The tradition in our ward and in some other wards in the UK is to have a Remembrance Sunday service on the second Sunday in November — the Sunday closest to November 11, or Armistice Day. In doing so, we essentially join with the rest of society in this act of remembering veterans as the rest of the Christian churches in the country uniformly dedicate a service on this day to the memory of those who died serving in past wars and to those currently serving. Part of this tradition in our ward is to move away from the assigned congregational talks that we usually have on a Sunday and stick to a readings-based program planned out in advance to capture the Spirit of the day and convey the purpose of the meeting.
I conducted our meeting this year and in introducing the readings-based program/format, I commented that this Remembrance Sunday program was not actually a “celebration” but rather an acknowledgment of the millions who paid the ultimate price for their countries. With some difficulty given the sheer magnitude of the loss in The First World War I explained my opinion that there were no winners in WWI and that the 15.1 million soldiers who died were not masters of their own destiny but rather only pawns in someone else’s political game.
Our program had a certain logic to it. The theme of the meeting was taken from Alma 36:2:
I would that ye should do as I have done, in remembering the captivity of our fathers; for they were in bondage, and none could deliver them except it was the God of Abraham, and the God of Isaac, and the God of Jacob; and he surely did deliver them in their afflictions.
The readings-based format allowed us to involve more people than a normal Sacrament Meeting with talks. After enjoying a reading of John McCrae’s “In Flanders Fields” (1915) by an old veteran in our ward, we had a string of scriptures read by various ward members of all ages from all different cultural and national backgrounds. The first readings included Doctrine and Covenants 134:2 and other scriptures generally outlining a possible argument for just war, including Alma 46:11-16 (The Title of Liberty). We had some somber hymns interspersed, such as “I Need Thee Every Hour” and “Nearer My God to Thee”. Then to bookend this portion, we heard a reading of Moina Michael’s “We Shall Keep the Faith” (1918) by the son of a British soldier who was taken captive at Dunkirk (rather than escaping with the majority in the flotilla) and spent the rest of the war in a Stalag followed by intensive hospitalization for four years after the war.
Isaiah 52:7 served as a somewhat blunt but always beautiful transition scripture from the war-focused portion of the meeting. The rest of the scriptures read emphasized our duty as disciples of Jesus Christ to make peace. I realize this could be considered slightly dissonant with a Remembrance Sunday church service but so much the better. This section of scriptures praising the earthly peacemakers also included acknowledgment of those who publish peace in the Spirit World, as found in Doctrine and Covenants 138:29-35, which was read as well.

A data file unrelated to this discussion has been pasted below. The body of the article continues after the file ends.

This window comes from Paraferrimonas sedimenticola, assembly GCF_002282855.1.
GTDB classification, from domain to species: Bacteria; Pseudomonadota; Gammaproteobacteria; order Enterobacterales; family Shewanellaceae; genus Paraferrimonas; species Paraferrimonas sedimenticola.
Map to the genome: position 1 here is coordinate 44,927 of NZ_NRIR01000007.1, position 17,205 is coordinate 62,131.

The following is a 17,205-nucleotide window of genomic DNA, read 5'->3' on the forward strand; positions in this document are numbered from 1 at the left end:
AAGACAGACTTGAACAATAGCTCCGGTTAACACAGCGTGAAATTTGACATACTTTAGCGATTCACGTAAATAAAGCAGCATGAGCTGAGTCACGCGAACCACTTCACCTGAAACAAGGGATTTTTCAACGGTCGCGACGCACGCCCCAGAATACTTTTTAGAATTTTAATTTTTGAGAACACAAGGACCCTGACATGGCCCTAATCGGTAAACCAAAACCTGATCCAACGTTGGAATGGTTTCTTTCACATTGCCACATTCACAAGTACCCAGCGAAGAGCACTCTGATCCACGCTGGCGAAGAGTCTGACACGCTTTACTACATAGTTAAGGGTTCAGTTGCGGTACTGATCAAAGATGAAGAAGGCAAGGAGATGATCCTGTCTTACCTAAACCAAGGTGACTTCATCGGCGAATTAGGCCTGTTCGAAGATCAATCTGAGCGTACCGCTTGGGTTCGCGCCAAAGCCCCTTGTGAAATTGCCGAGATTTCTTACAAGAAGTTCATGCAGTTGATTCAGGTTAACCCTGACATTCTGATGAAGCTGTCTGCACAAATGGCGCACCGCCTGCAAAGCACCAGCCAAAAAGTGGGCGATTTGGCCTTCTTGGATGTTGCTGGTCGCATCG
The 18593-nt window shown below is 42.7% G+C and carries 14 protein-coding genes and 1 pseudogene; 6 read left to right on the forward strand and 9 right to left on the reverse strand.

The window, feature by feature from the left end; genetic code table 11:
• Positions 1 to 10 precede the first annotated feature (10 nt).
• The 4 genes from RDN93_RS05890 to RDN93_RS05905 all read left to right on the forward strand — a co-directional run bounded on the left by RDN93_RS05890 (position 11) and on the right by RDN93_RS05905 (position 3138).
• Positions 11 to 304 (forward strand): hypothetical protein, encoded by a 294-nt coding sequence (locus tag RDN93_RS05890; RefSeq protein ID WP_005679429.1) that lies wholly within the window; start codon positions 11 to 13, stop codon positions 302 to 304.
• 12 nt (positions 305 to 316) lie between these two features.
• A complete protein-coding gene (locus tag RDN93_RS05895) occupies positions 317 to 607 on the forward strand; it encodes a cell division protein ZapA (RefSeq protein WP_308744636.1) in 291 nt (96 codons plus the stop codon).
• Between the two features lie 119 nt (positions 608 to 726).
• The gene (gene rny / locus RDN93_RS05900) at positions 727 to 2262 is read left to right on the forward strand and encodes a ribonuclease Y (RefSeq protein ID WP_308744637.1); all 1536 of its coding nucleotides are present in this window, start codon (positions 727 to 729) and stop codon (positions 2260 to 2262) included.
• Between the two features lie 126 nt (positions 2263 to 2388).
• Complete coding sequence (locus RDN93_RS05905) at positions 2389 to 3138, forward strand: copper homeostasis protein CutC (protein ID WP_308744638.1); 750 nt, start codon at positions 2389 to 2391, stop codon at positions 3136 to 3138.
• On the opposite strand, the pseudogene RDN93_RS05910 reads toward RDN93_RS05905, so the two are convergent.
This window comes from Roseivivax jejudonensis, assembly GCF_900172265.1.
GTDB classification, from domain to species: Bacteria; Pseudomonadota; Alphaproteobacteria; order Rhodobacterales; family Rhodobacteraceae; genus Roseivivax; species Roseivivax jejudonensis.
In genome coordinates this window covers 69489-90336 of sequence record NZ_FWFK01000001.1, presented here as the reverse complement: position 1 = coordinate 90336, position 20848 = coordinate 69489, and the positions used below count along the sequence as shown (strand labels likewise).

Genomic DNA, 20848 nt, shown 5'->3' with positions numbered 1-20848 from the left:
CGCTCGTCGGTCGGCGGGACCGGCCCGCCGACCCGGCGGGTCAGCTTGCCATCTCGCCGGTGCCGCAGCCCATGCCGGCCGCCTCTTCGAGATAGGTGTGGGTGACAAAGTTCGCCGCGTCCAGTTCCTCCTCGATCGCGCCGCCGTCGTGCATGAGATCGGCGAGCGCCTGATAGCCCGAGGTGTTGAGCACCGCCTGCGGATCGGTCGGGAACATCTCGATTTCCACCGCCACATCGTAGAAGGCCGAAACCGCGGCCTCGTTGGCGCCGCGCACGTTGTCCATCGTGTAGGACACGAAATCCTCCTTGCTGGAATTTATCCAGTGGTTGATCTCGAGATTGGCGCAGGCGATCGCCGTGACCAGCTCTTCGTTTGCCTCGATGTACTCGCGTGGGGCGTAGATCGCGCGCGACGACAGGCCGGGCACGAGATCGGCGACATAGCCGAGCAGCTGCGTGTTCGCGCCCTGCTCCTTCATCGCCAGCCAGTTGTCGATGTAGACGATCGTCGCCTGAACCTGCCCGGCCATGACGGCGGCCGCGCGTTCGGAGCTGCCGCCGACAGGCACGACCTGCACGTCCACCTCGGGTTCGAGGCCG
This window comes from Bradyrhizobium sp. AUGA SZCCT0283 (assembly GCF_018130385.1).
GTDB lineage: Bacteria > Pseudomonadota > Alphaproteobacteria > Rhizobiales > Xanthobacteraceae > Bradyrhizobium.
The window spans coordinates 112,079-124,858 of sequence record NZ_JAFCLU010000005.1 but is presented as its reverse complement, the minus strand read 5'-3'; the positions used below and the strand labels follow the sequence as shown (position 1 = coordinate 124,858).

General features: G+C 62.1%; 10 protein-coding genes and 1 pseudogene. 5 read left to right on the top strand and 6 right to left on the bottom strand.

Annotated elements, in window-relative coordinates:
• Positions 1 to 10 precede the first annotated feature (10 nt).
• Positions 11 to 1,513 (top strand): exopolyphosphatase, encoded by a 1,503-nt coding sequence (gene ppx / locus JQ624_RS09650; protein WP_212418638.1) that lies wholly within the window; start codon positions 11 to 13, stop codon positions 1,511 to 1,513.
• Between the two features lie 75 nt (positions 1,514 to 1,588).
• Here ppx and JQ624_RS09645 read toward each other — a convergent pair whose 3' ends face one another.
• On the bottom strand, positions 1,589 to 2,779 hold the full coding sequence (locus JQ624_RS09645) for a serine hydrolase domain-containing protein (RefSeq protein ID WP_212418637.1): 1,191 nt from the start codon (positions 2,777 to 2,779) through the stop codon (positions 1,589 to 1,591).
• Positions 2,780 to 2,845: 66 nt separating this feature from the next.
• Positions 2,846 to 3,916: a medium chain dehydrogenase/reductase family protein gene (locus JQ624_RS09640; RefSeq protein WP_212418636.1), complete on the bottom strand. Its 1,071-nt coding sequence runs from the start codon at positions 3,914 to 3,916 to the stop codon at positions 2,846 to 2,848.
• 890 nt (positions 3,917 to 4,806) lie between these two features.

In an attempt to turn our minds back to publishing peace in the here and now, we arose and sang “God Save the Queen” as is traditional on Remembrance Sunday in the UK. This was followed by a reading of the Twelfth Article of Faith. The last scripture read to close off this peace-focused portion was 4 Nephi 1:2-5.
The bishop gave concluding remarks before our Two Minutes of Silence. He focused on very traditional Remembrance Sunday themes of gratitude for those serving in defense of the country in the military. He pointed out that the readings in the program had been by old and young (we had very young primary children included as some of the readers), lifelong church members and new converts and by people from the full variety of walks of life and cultural backgrounds represented by our ward. He noted the contributions made in WWI by regiments from West Africa, India and Asia, East Africa, North America (Canada and the United States) and from Australia and elsewhere. Fittingly, he turned his attention toward the early Latter-day Saints who began their lives in England and Wales and emigrated to North American in search of Zion to find persecution, forced migration and death by exposure. It is the sacrifice of those who dedicated their lives to preserving our freedoms that we remember on Remembrance Sunday. So it was nice for him to give this British Holy Day a very Mormon twist in that way. As always, our bishop then tied our readings and the idea of Remembrance Sunday back in to the Atonement of Jesus Christ, ensuring that the outcome of the meeting was entirely Christ-focused. He did this in part by re-emphasizing the lead scripture, Alma 36:2.
Standing together with my ward, all with heads bowed, in the Two Minutes of Silence was very moving. The two minutes seemed very long but the chapel was extraordinarily quiet. Even noisy children were silent.